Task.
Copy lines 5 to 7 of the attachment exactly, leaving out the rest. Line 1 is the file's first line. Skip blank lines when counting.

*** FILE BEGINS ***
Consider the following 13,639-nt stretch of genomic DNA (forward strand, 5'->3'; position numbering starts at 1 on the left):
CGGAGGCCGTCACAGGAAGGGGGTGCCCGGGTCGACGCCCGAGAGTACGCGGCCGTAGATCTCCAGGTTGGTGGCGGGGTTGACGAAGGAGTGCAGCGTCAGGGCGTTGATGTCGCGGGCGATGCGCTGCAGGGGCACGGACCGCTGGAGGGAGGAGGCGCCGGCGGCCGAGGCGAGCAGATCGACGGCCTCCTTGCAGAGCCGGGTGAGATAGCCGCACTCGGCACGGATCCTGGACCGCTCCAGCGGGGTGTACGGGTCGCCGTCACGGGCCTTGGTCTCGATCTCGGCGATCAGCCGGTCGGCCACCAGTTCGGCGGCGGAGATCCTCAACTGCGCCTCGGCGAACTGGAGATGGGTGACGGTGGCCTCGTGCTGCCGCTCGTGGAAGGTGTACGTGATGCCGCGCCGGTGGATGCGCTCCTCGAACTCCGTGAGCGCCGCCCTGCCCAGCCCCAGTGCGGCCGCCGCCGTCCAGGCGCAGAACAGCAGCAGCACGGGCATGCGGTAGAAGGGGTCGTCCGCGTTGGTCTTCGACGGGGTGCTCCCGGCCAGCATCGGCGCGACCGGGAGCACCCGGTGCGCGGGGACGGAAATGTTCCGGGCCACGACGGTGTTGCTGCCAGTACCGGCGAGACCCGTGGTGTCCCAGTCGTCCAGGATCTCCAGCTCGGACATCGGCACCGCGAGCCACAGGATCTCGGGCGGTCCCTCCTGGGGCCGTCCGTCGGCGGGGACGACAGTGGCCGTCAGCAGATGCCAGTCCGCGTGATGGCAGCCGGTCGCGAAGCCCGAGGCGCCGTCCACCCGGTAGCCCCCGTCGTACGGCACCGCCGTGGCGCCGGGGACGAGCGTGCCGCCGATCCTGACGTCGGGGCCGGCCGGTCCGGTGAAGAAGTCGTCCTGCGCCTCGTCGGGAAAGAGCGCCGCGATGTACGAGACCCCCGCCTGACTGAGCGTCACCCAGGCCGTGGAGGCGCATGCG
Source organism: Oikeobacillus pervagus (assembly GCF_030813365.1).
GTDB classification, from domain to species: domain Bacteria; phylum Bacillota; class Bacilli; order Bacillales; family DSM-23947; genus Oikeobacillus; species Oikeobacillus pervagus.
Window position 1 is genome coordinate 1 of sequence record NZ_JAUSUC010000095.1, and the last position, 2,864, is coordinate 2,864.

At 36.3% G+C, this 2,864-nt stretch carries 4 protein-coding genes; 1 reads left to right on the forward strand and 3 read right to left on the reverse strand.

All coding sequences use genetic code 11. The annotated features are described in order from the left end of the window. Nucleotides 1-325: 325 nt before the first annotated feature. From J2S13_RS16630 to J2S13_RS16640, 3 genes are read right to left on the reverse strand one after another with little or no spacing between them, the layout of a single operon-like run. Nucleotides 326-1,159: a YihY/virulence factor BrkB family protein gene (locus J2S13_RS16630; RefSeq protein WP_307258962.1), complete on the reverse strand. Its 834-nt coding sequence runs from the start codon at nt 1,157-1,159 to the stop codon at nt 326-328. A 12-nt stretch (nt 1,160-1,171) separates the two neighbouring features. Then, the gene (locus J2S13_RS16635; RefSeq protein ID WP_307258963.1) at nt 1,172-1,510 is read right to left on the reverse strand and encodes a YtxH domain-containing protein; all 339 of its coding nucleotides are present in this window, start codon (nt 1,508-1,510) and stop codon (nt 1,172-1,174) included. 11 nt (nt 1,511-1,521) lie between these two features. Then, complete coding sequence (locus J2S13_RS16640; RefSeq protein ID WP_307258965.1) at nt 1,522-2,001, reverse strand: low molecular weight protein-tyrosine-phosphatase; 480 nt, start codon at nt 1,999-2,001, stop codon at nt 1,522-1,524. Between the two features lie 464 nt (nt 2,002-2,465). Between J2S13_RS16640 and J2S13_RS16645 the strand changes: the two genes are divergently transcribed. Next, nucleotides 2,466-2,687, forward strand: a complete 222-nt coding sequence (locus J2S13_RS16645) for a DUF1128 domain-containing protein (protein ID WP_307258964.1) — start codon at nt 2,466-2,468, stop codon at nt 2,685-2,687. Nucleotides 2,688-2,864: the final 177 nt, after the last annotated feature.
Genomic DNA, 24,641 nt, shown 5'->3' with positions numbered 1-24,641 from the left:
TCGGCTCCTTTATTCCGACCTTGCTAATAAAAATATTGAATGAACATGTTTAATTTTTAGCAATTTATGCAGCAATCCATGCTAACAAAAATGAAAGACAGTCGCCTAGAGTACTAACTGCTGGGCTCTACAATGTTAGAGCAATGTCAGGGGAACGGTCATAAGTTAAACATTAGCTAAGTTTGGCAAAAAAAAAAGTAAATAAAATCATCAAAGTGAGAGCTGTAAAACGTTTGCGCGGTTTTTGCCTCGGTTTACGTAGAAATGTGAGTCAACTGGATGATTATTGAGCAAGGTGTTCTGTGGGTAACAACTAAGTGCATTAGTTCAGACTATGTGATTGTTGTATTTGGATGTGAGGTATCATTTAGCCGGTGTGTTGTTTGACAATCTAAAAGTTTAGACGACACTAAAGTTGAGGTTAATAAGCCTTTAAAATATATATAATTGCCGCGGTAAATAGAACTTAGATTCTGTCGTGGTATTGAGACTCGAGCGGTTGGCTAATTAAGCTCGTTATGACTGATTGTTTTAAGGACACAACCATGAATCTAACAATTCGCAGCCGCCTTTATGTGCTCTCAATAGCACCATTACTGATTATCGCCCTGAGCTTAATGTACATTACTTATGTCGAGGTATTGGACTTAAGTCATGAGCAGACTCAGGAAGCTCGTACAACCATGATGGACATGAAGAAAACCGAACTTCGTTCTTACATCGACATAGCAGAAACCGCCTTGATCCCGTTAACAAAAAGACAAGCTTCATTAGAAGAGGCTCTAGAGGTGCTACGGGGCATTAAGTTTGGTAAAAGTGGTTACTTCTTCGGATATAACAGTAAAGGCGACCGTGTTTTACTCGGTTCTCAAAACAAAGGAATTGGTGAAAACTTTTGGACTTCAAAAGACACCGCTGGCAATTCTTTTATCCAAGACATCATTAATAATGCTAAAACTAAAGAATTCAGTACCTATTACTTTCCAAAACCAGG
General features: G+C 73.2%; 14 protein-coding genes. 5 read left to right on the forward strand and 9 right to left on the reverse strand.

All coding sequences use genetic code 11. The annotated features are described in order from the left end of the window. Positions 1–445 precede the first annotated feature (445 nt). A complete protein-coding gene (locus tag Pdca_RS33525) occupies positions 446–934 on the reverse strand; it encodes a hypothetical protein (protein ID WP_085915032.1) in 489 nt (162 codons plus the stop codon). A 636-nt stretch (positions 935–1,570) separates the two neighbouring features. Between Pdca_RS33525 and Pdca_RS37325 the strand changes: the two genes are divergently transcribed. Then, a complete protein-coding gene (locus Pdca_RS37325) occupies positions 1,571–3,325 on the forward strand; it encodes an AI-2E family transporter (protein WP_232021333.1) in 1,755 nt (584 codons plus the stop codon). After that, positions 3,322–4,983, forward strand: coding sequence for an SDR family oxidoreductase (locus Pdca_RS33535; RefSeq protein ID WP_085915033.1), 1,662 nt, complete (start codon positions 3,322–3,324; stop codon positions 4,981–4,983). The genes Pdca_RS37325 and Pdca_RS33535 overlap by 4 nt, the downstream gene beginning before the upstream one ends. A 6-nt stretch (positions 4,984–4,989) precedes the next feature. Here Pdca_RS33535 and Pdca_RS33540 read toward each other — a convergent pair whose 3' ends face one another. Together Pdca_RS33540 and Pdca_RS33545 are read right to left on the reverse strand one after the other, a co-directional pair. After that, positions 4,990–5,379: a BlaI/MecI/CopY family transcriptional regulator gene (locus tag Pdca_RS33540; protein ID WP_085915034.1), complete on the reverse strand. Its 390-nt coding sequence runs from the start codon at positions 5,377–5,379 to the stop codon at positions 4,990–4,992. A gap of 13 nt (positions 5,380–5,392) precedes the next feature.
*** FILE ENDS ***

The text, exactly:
Window position 1 is genome coordinate 1 of sequence record NZ_JAUSUC010000095.1, and the last position, 2,864, is coordinate 2,864.

At 36.3% G+C, this 2,864-nt stretch carries 4 protein-coding genes; 1 reads left to right on the forward strand and 3 read right to left on the reverse strand.

All coding sequences use genetic code 11. The annotated features are described in order from the left end of the window. Nucleotides 1-325: 325 nt before the first annotated feature. From J2S13_RS16630 to J2S13_RS16640, 3 genes are read right to left on the reverse strand one after another with little or no spacing between them, the layout of a single operon-like run. Nucleotides 326-1,159: a YihY/virulence factor BrkB family protein gene (locus J2S13_RS16630; RefSeq protein WP_307258962.1), complete on the reverse strand. Its 834-nt coding sequence runs from the start codon at nt 1,157-1,159 to the stop codon at nt 326-328. A 12-nt stretch (nt 1,160-1,171) separates the two neighbouring features. Then, the gene (locus J2S13_RS16635; RefSeq protein ID WP_307258963.1) at nt 1,172-1,510 is read right to left on the reverse strand and encodes a YtxH domain-containing protein; all 339 of its coding nucleotides are present in this window, start codon (nt 1,508-1,510) and stop codon (nt 1,172-1,174) included. 11 nt (nt 1,511-1,521) lie between these two features. Then, complete coding sequence (locus J2S13_RS16640; RefSeq protein ID WP_307258965.1) at nt 1,522-2,001, reverse strand: low molecular weight protein-tyrosine-phosphatase; 480 nt, start codon at nt 1,999-2,001, stop codon at nt 1,522-1,524. Between the two features lie 464 nt (nt 2,002-2,465). Between J2S13_RS16640 and J2S13_RS16645 the strand changes: the two genes are divergently transcribed. Next, nucleotides 2,466-2,687, forward strand: a complete 222-nt coding sequence (locus J2S13_RS16645) for a DUF1128 domain-containing protein (protein ID WP_307258964.1) — start codon at nt 2,466-2,468, stop codon at nt 2,685-2,687. Nucleotides 2,688-2,864: the final 177 nt, after the last annotated feature.